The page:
Thirty-six-year old Ashok Tamang is the latest casualty in the ongoing unrest in Darjeeling hills. Ashok had suffered injuries in police firing during an agitation on Saturday. He succumbed to his injuries on Tuesday morning at Manipal hospital in the neighbouring Sikkim.
Shanti Tamang (28), Ashok’s neighbour, was with him at the time of the agitation. “Everyone from our colony went for the agitation because we were outraged with Tashi Bhutia’s death. Thousands had turned up — unarmed. Suddenly, the CPRF personnel opened fire. Ashokda dropped to the ground. After a while, I saw four boys pick him up,” she says.
Ashok worked as a janitor for the Darjeeling municipality and lived in a one-room shack in Louis Jubilee Colony. He had lost his wife some years ago and could not afford to maintain his two children — a 14-year-old daughter and a 10-year-old son. Ria and Urugen Tamang stay with their 70-year-old grandmother, who lives nearby and works as a cleaner at Dekling Hotel. Both the children attend government-aided schools — Ria goes to Nepali Girls High School, Urugen to Turnbull High School.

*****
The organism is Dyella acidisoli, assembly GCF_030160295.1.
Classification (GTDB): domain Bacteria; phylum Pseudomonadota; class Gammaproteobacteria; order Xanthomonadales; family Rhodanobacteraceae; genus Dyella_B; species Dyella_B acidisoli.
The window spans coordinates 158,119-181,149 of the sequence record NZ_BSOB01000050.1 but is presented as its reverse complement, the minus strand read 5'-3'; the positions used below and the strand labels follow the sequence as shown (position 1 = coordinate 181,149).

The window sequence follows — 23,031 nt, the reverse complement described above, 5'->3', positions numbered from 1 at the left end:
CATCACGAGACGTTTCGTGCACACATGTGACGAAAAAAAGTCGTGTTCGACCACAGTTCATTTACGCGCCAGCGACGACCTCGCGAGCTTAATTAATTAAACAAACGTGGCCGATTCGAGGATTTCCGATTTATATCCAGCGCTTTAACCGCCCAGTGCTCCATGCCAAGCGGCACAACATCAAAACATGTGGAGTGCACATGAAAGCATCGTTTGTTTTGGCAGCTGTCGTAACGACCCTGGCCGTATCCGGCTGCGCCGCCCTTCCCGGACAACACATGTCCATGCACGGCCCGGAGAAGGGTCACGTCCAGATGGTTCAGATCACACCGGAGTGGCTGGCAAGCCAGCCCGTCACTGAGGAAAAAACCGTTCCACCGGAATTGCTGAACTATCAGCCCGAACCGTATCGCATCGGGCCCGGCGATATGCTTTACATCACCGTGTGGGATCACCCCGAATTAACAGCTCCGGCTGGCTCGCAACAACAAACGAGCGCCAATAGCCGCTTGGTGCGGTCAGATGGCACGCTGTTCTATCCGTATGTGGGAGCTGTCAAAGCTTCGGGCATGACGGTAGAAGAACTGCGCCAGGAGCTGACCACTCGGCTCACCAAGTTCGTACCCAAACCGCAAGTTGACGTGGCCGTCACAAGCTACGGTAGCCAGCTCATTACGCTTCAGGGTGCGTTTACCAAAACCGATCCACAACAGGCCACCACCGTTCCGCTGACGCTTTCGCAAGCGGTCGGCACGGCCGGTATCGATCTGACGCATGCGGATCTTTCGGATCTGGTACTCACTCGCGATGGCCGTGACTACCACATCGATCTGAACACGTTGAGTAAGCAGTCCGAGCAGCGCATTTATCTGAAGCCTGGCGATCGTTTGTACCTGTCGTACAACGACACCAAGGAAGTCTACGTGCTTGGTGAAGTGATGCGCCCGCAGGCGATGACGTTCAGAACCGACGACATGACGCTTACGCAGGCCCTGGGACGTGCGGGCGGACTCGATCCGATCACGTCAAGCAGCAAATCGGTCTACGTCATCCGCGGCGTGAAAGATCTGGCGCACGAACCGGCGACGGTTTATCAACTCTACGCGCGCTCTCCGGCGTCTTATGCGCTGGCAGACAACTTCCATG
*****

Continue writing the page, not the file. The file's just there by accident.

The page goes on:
Ankita Tamang (20), Ashok’s niece and adopted daughter, says, “He was my father’s brother and adopted me after my parents’ death. He has been more than a father to me,’’ she said.
At Chowk Bazaar, hundreds gathered on Tuesday to agitate for Gorkhaland — the 27 day of their indefinite strike. Ashok’s death was announced and a two-minute silence was observed. Leaders at the rally announced that protesters must now carry khurkis for self-defence. “Mamata’s bullets against our khukris,’’ they said.